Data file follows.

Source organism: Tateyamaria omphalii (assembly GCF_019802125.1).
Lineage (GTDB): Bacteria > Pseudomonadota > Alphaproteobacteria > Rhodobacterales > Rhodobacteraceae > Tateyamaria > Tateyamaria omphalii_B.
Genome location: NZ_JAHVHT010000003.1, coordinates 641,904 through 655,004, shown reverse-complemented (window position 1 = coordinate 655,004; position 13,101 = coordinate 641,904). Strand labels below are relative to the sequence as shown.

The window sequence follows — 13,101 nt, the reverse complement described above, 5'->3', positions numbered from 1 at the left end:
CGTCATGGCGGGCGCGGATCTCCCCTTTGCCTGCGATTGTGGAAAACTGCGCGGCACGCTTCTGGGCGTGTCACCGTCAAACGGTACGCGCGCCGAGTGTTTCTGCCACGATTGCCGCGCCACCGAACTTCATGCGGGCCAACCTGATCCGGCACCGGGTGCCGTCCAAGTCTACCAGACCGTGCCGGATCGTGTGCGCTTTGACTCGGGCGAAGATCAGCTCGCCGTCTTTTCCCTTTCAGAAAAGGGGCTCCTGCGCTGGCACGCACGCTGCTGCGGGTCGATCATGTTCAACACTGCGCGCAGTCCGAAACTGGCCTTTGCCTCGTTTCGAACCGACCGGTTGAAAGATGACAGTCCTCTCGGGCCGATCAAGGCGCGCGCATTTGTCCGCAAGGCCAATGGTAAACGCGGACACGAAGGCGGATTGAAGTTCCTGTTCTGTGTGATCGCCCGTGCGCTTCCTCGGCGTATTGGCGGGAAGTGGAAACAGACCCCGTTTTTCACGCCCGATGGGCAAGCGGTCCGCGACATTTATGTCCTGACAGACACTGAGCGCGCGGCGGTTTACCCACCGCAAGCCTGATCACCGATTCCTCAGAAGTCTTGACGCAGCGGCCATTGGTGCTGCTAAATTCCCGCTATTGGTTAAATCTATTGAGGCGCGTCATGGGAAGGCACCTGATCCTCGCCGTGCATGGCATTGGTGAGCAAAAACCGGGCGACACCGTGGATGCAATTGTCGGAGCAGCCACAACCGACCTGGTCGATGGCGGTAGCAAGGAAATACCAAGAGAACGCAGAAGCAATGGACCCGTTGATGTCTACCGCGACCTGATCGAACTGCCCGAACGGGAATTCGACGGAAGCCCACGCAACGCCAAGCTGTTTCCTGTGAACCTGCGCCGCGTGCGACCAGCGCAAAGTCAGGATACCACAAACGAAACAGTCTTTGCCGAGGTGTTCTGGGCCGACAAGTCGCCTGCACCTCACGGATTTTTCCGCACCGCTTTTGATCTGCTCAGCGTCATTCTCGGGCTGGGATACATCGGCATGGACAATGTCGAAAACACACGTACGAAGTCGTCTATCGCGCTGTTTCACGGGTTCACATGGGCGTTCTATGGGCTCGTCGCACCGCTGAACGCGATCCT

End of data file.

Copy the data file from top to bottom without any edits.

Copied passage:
Source organism: Tateyamaria omphalii (assembly GCF_019802125.1).
Lineage (GTDB): Bacteria > Pseudomonadota > Alphaproteobacteria > Rhodobacterales > Rhodobacteraceae > Tateyamaria > Tateyamaria omphalii_B.
Genome location: NZ_JAHVHT010000003.1, coordinates 641,904 through 655,004, shown reverse-complemented (window position 1 = coordinate 655,004; position 13,101 = coordinate 641,904). Strand labels below are relative to the sequence as shown.

The window sequence follows — 13,101 nt, the reverse complement described above, 5'->3', positions numbered from 1 at the left end:
CGTCATGGCGGGCGCGGATCTCCCCTTTGCCTGCGATTGTGGAAAACTGCGCGGCACGCTTCTGGGCGTGTCACCGTCAAACGGTACGCGCGCCGAGTGTTTCTGCCACGATTGCCGCGCCACCGAACTTCATGCGGGCCAACCTGATCCGGCACCGGGTGCCGTCCAAGTCTACCAGACCGTGCCGGATCGTGTGCGCTTTGACTCGGGCGAAGATCAGCTCGCCGTCTTTTCCCTTTCAGAAAAGGGGCTCCTGCGCTGGCACGCACGCTGCTGCGGGTCGATCATGTTCAACACTGCGCGCAGTCCGAAACTGGCCTTTGCCTCGTTTCGAACCGACCGGTTGAAAGATGACAGTCCTCTCGGGCCGATCAAGGCGCGCGCATTTGTCCGCAAGGCCAATGGTAAACGCGGACACGAAGGCGGATTGAAGTTCCTGTTCTGTGTGATCGCCCGTGCGCTTCCTCGGCGTATTGGCGGGAAGTGGAAACAGACCCCGTTTTTCACGCCCGATGGGCAAGCGGTCCGCGACATTTATGTCCTGACAGACACTGAGCGCGCGGCGGTTTACCCACCGCAAGCCTGATCACCGATTCCTCAGAAGTCTTGACGCAGCGGCCATTGGTGCTGCTAAATTCCCGCTATTGGTTAAATCTATTGAGGCGCGTCATGGGAAGGCACCTGATCCTCGCCGTGCATGGCATTGGTGAGCAAAAACCGGGCGACACCGTGGATGCAATTGTCGGAGCAGCCACAACCGACCTGGTCGATGGCGGTAGCAAGGAAATACCAAGAGAACGCAGAAGCAATGGACCCGTTGATGTCTACCGCGACCTGATCGAACTGCCCGAACGGGAATTCGACGGAAGCCCACGCAACGCCAAGCTGTTTCCTGTGAACCTGCGCCGCGTGCGACCAGCGCAAAGTCAGGATACCACAAACGAAACAGTCTTTGCCGAGGTGTTCTGGGCCGACAAGTCGCCTGCACCTCACGGATTTTTCCGCACCGCTTTTGATCTGCTCAGCGTCATTCTCGGGCTGGGATACATCGGCATGGACAATGTCGAAAACACACGTACGAAGTCGTCTATCGCGCTGTTTCACGGGTTCACATGGGCGTTCTATGGGCTCGTCGCACCGCTGAACGCGATCCT